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Go away Hank

The Securities and Exchange Commission’s settlement with Hank Greenberg over allegations that he permitted the use of accounting tricks to manipulate earnings at American International Group comes way too late.

Oh sure, it’s great the SEC managed to squeeze $15 million out of Greenberg before agreeing to settle the more then four-year-old civil investigation. But if the SEC really had the goods on Greenberg, it should have gone after him years ago–settlement or not.

If the SEC had brought an enforcement action against the former AIG chieftain last summer, it might have saved us from watching Greenberg make frequent appearances on CNBC to  regularly boast about his skills as a risk manager. For months now, Greenberg has been going on CNBC to claim the giant insurer never would have gotten into so much trouble, if he was still running the show.

In Greenberg’s world, if it wasn’t for former New York Attorney General Eliot Spitzer driving him out of AIG in 2005, the big government bailout of the insurer never would have happened. Why? Well, according to Greenberg, he would have stopped AIG Financial Products from writing those reckless credit default swaps on tens of billions of dollars of now worthless CDOs.

from Neil Unmack:

Losses slow on UBS’ dodgy assets

Losses seem to be slowing on the 26 billion swiss francs of leveraged loans, asset-backed debt and other exotica UBS shifted last year from its trading to its loan book to avoid having to mark them to market.

UBS, Deutsche and other European banks made good use of this accounting trick introduced in October to avoid taking losses on volatile assets. The justification was that market dislocation exaggerated the assets' true risk. Of course, it was only a temporary dodge as assets still have to be written down over time as borrowers default or forecast cashflows decline.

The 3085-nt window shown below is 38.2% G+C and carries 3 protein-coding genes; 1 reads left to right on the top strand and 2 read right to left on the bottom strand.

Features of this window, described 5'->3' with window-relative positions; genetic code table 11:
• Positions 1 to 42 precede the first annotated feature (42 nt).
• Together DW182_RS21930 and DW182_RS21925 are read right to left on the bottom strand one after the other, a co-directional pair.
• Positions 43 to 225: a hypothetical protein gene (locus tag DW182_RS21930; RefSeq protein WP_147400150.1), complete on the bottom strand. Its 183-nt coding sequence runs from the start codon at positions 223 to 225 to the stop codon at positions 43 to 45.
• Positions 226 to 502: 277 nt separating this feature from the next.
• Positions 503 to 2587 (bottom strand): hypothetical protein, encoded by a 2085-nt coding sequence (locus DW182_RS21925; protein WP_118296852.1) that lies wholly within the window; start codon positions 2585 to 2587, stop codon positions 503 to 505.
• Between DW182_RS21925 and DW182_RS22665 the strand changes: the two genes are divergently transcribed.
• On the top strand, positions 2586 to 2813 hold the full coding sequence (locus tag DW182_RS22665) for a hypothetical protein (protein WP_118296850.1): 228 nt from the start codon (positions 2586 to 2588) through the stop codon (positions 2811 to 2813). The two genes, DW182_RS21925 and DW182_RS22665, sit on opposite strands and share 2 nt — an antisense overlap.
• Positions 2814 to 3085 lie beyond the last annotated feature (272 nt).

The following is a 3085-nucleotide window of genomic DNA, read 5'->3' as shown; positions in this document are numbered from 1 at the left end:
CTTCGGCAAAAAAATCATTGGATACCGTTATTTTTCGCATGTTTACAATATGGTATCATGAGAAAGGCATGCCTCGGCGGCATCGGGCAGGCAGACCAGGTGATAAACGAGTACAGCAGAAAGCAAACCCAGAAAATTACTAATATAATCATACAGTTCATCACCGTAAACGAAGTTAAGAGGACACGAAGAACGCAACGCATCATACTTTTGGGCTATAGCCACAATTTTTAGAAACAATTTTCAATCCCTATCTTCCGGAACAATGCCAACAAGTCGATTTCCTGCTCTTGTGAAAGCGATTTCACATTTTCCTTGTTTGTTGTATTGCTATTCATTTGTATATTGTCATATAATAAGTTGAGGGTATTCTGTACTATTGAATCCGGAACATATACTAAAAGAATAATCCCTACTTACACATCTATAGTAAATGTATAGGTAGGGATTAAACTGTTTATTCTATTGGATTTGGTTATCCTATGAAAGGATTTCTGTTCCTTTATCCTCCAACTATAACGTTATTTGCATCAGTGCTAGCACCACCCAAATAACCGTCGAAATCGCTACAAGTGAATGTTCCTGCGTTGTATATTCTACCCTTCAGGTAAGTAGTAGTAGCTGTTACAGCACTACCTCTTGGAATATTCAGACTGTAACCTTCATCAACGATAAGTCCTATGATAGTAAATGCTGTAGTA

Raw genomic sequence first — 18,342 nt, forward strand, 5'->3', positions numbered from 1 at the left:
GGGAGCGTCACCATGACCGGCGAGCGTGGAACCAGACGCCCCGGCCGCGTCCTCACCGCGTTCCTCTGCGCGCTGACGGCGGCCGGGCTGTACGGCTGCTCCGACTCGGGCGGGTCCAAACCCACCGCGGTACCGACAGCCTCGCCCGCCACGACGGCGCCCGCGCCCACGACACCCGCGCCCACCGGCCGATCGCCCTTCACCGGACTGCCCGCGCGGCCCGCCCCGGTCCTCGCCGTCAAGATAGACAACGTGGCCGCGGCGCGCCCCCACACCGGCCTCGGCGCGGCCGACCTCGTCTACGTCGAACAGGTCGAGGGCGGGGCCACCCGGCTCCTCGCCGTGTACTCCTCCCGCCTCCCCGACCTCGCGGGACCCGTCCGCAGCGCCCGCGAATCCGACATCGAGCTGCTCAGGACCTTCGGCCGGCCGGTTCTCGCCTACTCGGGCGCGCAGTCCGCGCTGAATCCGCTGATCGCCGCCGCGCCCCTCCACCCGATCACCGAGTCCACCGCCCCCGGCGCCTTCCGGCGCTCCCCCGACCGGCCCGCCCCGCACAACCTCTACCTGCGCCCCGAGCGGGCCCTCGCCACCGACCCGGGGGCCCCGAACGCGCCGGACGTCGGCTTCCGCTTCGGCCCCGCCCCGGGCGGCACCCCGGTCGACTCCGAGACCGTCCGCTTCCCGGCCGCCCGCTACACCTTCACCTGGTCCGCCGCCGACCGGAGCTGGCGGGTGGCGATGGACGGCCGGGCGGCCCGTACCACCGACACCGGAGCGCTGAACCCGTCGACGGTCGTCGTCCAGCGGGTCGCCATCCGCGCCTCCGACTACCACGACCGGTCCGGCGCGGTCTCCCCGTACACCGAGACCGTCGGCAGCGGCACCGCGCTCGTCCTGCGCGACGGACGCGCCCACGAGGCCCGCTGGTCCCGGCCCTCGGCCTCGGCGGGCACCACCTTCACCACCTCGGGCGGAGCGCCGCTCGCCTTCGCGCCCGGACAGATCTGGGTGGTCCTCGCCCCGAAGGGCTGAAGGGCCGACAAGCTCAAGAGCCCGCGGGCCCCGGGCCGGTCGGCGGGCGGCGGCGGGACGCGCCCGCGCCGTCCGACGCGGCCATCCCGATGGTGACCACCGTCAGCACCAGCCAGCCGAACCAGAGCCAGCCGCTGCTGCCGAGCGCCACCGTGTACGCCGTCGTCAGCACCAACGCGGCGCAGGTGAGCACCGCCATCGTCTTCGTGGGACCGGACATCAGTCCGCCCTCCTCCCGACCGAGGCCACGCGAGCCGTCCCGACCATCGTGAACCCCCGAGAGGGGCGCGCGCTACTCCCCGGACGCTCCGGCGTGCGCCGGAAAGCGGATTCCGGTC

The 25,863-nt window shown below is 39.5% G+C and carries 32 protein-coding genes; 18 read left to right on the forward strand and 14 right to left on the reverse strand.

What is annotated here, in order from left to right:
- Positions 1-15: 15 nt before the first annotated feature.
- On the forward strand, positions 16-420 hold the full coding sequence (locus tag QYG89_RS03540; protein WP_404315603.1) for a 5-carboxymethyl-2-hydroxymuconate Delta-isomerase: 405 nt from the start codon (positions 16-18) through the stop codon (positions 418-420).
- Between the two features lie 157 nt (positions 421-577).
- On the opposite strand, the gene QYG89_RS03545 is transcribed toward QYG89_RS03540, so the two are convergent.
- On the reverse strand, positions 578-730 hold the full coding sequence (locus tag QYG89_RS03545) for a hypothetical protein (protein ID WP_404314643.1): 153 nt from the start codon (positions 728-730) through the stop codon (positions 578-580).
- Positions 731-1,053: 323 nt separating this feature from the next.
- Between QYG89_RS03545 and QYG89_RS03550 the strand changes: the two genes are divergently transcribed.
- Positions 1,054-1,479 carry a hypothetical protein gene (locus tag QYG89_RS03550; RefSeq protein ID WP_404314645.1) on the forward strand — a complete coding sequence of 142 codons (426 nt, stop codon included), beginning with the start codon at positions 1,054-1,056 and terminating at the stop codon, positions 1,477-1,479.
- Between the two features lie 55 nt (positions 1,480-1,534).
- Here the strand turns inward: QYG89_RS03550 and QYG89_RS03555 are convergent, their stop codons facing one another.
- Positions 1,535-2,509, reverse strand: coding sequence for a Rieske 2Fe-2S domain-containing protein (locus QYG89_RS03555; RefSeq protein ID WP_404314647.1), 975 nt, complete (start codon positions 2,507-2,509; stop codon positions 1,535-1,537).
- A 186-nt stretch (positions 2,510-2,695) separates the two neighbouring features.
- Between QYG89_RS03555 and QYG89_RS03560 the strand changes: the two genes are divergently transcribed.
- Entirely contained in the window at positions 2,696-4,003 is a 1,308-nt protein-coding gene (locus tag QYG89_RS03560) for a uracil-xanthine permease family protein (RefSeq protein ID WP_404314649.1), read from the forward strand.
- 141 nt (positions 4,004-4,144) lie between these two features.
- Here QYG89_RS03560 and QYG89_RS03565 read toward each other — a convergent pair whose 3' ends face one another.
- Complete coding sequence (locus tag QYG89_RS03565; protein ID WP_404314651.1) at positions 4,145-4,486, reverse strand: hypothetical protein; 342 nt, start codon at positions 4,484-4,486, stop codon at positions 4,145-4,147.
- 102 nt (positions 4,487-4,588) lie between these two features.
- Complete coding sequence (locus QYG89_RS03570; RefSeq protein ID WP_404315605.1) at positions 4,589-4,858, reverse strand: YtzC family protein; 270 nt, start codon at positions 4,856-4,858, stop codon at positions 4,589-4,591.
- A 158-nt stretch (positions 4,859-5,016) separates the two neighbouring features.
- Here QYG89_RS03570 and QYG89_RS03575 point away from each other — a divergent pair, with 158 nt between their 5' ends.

from Neil Unmack:

Accountants to the rescue

Moody's has published some interesting research on how European companies’ pension deficits have emerged from the last few months of financial mayhem, and the impact of accounting practices on calculating their current deficits.
Top of the list for investment nous comes Rolls Royce, whose pension assets gained eight percent in 2008 after the company reduced exposure to equities in 2007. Bottom of Moody’s 20-strong sample was Shell, whose pension assets tumbled 29 percent, according to the rating company's estimates. The average decline was 14 percent.
This decline means that European companies’ pension obligations are on average 93 percent funded -- more or less in line with the agency’s forecasts, and far ahead of their U.S. counterparts.
But let’s not get too jubilant just yet.
Moody’s notes that the results have been boosted by accounting rules that allow European companies to discount their pension obligations at a rate derived from high-quality corporate bond spreads—very handy given the spike in yields last year. This crops up as an actuarial gain in the pension footnote.
One European company booked a reduction in its pension deficit of between 15 and 20 percent as a result of actuarial gains, Moody’s notes, while 14 of the 20-strong sample booked reductions of 5 percent or more. (Actuarial gains, of course, aren’t limited to changes in the discount rate, Moody’s stresses). 
Nonetheless, the concern is that falling real bond yields, if not matched by rising asset prices, will cause companies' pension funding levels to fall further—forcing them to record larger deficits and stump up more cash.